In the record industry, period, all CD sales are down.  I think in jazz, they’re possibly more down, proportionately perhaps, for a number of reasons.  One of the reasons is that a lot of the major accounts… Tower, Virgin, Borders, Barnes and Noble… maybe back a few years ago they would have gotten in their initial order of CDs and they would have kept those CDs in for a year until they turned.  Now, a lot of accounts, if those CDs haven’t turned in 90 days, they just send them back.  They’re not keeping the amount of stock that they used to.  I think that’s certainly hurt our corner because being an adult audience, you know, they don’t rush out and buy a new CD.  And smooth jazz is, in some ways, a lifestyle music and there’s a lot of music out there, so maybe you have to keep striving when you make these records to do something different and give people a reason why they should buy your new album.  Once you’ve done 10 albums, it’s like people already have a body of your work so they’re going to listen to that for years and years, so you’ve got to change it up each time to give them a reason to get the new disc.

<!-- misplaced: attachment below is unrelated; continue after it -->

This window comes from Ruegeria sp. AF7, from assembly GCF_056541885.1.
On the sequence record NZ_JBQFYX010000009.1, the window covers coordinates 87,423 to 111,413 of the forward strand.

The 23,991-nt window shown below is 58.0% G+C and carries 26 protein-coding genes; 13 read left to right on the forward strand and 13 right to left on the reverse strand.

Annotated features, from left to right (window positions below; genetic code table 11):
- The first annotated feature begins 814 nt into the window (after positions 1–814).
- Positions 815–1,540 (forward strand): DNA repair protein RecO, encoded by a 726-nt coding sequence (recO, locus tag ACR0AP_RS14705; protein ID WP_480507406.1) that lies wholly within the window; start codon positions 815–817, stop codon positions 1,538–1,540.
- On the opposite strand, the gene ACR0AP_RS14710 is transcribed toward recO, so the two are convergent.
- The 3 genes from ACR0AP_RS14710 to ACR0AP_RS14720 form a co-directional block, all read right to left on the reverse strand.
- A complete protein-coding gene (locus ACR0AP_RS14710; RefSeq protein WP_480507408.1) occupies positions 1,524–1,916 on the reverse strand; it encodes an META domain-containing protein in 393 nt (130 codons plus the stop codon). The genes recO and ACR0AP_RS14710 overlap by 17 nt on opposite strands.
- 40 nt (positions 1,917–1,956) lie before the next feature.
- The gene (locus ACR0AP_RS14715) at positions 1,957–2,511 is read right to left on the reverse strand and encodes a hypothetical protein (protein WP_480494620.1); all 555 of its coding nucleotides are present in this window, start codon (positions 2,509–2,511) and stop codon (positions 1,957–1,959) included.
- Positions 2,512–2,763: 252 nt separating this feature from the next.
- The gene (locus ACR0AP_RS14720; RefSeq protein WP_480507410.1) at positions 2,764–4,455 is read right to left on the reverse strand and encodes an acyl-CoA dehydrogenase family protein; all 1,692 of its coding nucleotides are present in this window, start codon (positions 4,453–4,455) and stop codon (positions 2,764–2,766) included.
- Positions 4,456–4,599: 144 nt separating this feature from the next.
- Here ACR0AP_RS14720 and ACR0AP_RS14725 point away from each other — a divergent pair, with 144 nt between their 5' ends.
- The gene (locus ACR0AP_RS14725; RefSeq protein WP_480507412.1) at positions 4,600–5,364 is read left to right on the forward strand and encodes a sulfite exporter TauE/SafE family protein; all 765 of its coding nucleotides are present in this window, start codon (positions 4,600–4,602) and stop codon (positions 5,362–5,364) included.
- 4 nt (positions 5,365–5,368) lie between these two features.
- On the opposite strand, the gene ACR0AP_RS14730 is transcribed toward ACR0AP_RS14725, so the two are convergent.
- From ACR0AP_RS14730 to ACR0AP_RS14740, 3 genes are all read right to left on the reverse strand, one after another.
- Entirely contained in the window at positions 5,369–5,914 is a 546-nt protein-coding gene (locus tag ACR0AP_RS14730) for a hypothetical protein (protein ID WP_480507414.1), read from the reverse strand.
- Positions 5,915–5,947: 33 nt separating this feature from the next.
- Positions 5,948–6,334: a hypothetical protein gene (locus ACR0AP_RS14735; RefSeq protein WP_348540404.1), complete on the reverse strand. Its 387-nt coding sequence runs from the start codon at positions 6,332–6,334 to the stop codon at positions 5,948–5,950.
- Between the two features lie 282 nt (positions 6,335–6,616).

SV:  You are involved in the new record label, ARTizen, with musicians Rick Braun and Richard Elliott and music attorney and owner of A-Train Management, Al Evers.  What would you like to accomplish with your own label that a larger label might not?
SC:  We want to make a home for artists.  I mean, certainly for the partners.  That was part of the motivation… where we have a little more control and we aren’t at the whim of major labels and how decisions are made at a corporate level.  Rick had gone through a couple of traumatic things.  First, at Mesa/Blue Moon when it was sold to Atlantic and we were left up in the air for awhile before it was all sorted out.  Then after that deal was up, he went to Warner and Warner was fantastic!  All of the sudden, the marketplace changes and corporate just decides, oh they don’t want Warner Jazz anymore, so you have in the space of two years, what was arguably the most vital jazz department of any major label and it’s just disbanded.  After having been through that a couple of times, and then Ron Goldstein of Verve announced that they wouldn’t be signing any new smooth jazz or jazz or whatever… so it was just a question of wanting to have more control over it and provide a stable environment for the artists we sign.

Now, having said that, we have the same business challenges that the major labels have.  We have to make a profit or at least break even.  So, we’ve got to be making records and selling them and be smart with our marketing money and promotion money and recording budgets and all of that.  There’s no free lunch, as it were.

SV:  Has ARTizen signed any new artists?